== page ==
News & Views April 2019

Latest news, views and events from Primrose Hill..

Michael Palin introduces Life of Brian at the library

At the fifth anniversary of the Primrose Hill Community Library Film Show, Michael Palin came to introduce Life of Brian.  Seen here (above), before his characteristically witty speech is Michael, with Annabel Leventon, Pam White, film show organiser and Colin Ludlow, film programme director.

Grafitti in the Park

The amount of graffiti in Primrose Hill has increased in recent months, but particularly in the park itself near Elsworthy Terrace. Illegal moped and bike riders, drug dealers and gangs are accessing the park from the Elsworthy Terrace gate which is a hidden cul-de-sac. Drug use occurs there at night and violent crime is on the rise.

In the hot summer last year a row of 18 inch shrubs were planted as a deterrent to the graffiti, but were never watered so unfortunately didn’t thrive. No fast growing ivy was planted which had been requested. It took residents’ six years to get approval to plant ivy and prickly bushes further down the wall and local residents are hoping this stretch will be planted sooner rather than later to prevent further graffiti.

Fault Line Exhibition at Freelands Foundation

Freeland Foundation has an exhibition, Fault Lines, curated by Edward Ball, which brings together four UK-based sculpture based artists: Angela de la Cruz, Alice Channer, Jonathan Baldock and Holly Hendry. The artists all explore instability, both as an emotional state and in their work. They were born across four consecutive decades, highlighting an on-going and cross-generational fascination with the theme of flux.

Fault Lines comprises mainly recent work, alongside a 2002 piece by Angela de la Cruz, which was featured in her 2010 Turner Prize exhibition.

Fault Lines can be seen at Freelands Foundation (113 Regent’s Park Road) until 14 April.

Freelands Foundation 113 Regent’s Park Road

Shock Decision to Refuse Solar Panels on St Mary’s Church

On Monday 26th February Camden Council planning department moved to refuse permission for the installation of an array of solar panels on the south-facing roof of St. Mary’s church, Primrose Hill.

The proposal was designed to provide sustainable energy for the church and create surlpus renewable power to be sold back to the grid creating extra revenues to help fund the vital community projects run by St Mary’s.

The plans had been carefully considered by the applicant to have minimal effect on the visual environment surrounding the site but planning officers ultimately decided that conservation concerns took precedence over the need to address climate change. This in spite of Camden’s own ambitions to cut CO2 emission by 40% in the borough with a deadline of 2020 as contained within their Local Plan.

The vicar of St Mary’s Marjorie Brown reacted to the decision “I am dismayed that the proposal which is in line with the church’s commitment to caring for the environment has been turned down on aesthetic grounds. I am also surprised because the local community have given the project wholehearted support. Their views do not seem to have been taken into account by the planning department”.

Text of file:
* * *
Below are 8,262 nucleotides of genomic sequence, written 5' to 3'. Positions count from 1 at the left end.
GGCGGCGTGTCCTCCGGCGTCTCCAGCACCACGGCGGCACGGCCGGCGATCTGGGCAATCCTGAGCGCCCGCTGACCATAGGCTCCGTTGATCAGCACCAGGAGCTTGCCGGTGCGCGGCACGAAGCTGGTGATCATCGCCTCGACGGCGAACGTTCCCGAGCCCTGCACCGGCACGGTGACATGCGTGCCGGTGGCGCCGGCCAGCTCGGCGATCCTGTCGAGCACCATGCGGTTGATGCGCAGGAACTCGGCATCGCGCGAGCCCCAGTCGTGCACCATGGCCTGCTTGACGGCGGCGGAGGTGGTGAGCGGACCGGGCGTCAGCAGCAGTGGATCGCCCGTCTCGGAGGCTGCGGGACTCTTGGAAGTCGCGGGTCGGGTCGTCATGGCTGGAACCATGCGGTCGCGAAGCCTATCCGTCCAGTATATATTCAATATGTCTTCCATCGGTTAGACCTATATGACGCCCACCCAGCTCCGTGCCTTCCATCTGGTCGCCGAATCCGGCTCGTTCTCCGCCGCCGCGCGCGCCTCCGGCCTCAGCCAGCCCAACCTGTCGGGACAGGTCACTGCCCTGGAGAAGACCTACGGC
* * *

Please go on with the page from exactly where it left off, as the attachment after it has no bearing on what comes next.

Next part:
A huge groundswell of support had been expressed by upwards of 400 local people who had signed a petition and commented directly on the application. These included our ward councillors and MP Keir Starmer. Keir said at a meeting where he signed the petition that he thought these type of initiatives should be embraced and encouraged as sustainable energy is one of our best chances of ensuring a stable climate for future generations. He also stated the importance of public buildings leading the way in this renewables revolution.

Councillor Richard Cotton made this comment “If this application were to be refused it would fly in the face of our environmental policies”.

Despite the overwhelming expressions of support for this project the planning department agreed with the views of only 2 objectors to the scheme.

Calls have been made for Camden Council to declare a borough-wide climate emergency which would have significant implications for all aspects of how we live and take action to improve our environment. Had such a measure been in place while this application was being considered the outcome may have been very different.

If you think that our Council should take serious and convincing steps to improve the health and well-being of its citizens, organisations and the environment then you can let them know by signing here:

Today I Am A Boy

Local celeb Lanah P includes Anohni’s Today I Am A Boy in her set. Anohni is an English-born singer, composer, and visual artist formerly known as Antony, the lead singer of the band Antony and the Johnsons.

The song proved to be a favourite with audiences, whether in cabaret, concert hall or rockers’ pubs. Because of its popularity in this climate of gender transgressions, Lanah has recorded it with Norwegian musician Brudin accompanying her on piano. The video was shot by David Ryder Prangly.

It will be available on YouTube on April 14 and is Lanah’s tribute to new beginnings, peace and prosperity for all.

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